Attending the first meeting of a therapy group can be an intimidating experience. Every member of the group is having difficulties in some area of his or her life and now needs professional help. It does not matter if the group members are voluntary or involuntary; it still can feel scary to share problems with individuals who are essentially strangers. That is why strong leadership at the first meeting is so important. The clinical social worker’s role is to create a safe and comfortable environment for everyone. Using introduction strategies is helpful, but understanding how to assess and handle the uncomfortable situations is critical. This is a time when strong clinical skills are necessary so that certain members do not destroy the cohesion and possible clinical success of the intervention.
Note: To access this week’s required library resources, please click on the link to the Course Readings List, found in the Course Materials section of your Syllabus.
Toseland, R. W., & Rivas, R. F. (2017). An introduction to group work practice (8th ed.). Boston, MA: Pearson.
Chapter 7, “The Group Begins” (pp. 197–230)
Chapter 8, “Assessment” (pp. 230-263)
Schimmel, C. J., & Jacobs, E. (2011). When leaders are challenged: Dealing with involuntary members in groups. Journal for Specialists in Group Work, 36(2), 144–158.
Laureate Education. (Producer). (2013a). Bradley (Episode 1) [Video file]. In Sessions. Baltimore, MD: Producer. Retrieved from https://class.waldenu.edu
Note: The approximate length of this media piece is 2 minutes.
Accessible player –Downloads–Download Video w/CCDownload AudioDownload TranscriptCredit: Provided courtesy of the Laureate International Network of Universities.
Holosko, M. J., Dulmus, C. N., & Sowers, K. M. (2013). Social work practice with individuals and families: Evidence-informed assessments and interventions. Hoboken, NJ: John Wiley & Sons, Inc.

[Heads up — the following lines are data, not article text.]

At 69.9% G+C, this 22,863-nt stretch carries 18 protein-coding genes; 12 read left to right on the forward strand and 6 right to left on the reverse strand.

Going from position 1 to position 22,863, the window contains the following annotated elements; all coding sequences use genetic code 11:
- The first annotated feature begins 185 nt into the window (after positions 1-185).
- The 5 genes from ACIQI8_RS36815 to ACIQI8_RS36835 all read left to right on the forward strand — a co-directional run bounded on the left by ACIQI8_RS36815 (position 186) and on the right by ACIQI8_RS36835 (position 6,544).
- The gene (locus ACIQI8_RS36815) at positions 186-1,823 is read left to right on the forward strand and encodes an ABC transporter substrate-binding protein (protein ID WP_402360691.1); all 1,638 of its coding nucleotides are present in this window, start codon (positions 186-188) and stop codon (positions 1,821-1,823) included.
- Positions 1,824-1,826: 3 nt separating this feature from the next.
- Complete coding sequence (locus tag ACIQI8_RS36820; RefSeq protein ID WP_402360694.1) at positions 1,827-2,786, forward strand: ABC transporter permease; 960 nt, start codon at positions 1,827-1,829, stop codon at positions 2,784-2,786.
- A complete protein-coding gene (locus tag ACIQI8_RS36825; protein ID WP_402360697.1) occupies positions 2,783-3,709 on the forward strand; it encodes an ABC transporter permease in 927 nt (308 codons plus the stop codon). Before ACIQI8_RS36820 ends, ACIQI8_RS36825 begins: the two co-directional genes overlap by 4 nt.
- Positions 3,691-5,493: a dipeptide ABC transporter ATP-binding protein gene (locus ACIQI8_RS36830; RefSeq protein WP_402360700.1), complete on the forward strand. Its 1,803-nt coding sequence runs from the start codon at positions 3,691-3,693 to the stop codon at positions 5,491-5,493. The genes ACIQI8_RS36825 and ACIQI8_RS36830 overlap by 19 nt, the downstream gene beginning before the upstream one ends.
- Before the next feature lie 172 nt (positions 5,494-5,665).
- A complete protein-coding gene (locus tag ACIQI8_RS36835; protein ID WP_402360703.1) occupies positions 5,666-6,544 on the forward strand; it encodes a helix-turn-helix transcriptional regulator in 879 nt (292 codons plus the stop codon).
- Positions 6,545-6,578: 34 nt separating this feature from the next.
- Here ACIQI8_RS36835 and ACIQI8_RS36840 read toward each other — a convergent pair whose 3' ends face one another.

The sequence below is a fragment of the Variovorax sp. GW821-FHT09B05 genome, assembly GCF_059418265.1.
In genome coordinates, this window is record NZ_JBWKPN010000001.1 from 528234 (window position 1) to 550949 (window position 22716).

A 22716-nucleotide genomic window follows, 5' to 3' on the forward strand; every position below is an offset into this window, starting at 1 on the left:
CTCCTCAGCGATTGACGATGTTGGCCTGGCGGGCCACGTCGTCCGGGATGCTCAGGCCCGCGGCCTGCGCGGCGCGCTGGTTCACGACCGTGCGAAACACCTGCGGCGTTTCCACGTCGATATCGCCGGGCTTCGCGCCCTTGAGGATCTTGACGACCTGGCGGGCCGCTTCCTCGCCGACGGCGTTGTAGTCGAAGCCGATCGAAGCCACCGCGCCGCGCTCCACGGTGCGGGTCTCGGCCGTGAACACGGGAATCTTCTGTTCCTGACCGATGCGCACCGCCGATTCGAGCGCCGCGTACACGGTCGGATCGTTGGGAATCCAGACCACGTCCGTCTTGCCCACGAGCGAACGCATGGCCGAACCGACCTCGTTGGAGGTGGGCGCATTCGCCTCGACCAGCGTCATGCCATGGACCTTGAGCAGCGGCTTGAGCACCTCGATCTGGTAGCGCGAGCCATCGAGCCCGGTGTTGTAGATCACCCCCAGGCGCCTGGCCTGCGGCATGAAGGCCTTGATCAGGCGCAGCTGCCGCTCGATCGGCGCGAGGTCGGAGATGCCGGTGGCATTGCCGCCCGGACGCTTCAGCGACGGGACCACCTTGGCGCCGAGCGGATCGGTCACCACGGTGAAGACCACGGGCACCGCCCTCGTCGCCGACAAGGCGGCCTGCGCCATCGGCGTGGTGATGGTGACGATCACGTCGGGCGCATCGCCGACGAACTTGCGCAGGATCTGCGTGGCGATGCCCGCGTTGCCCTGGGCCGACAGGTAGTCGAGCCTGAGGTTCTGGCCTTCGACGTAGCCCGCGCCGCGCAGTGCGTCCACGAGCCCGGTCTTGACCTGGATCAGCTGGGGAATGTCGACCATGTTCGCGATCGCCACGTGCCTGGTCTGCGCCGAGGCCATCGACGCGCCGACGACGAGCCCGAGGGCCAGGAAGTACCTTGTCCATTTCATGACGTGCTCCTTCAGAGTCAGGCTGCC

Chapter 3 “Assessment of Adolescents”
Chapter 4 “Intervention with Adolescents”
Involuntary members have been ordered to attend a group in exchange for some reward. Many times, this is a result of judicial system intervention. Often, these members are not interested in participating and getting to know others. The clinical social worker must understand the potential issues or problems that arise within a group of involuntary members and ways to address these issues. It can be especially difficult to create a sense of empowerment when these members have been mandated to attend.
For this Discussion, pay particular attention to the Schimmel & Jacobs (2011) piece.
Post your description of the strategies for working with involuntary group members presented in the Schimmel & Jacobs (2011) article. Describe ways you agree and/or disagree with their strategies. How might you handle the situations presented in the article differently? Explain ways these strategies promote empowerment.
Respond to a colleague who presents a different point of view on these strategies than you.
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Week 8 Discussion Rubric
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Week 8 Discussion
Group therapy is one of the most successful interventions for adolescents. This is because of the nature of this stage of development and the need to belong to a group. Hearing the stories of other teens and knowing that their experiences and feelings are similar is very therapeutic. Another characteristic of the adolescent stage is a short attention span, so the clinical social worker should tailor exercises that initiate and sustain discussion for adolescents.
For this Assignment, watch the “Bradley” video.
In a 2- to 4-page paper, identify two opening exercises that you might recommend for a group of adolescent girls who were victims of human trafficking.
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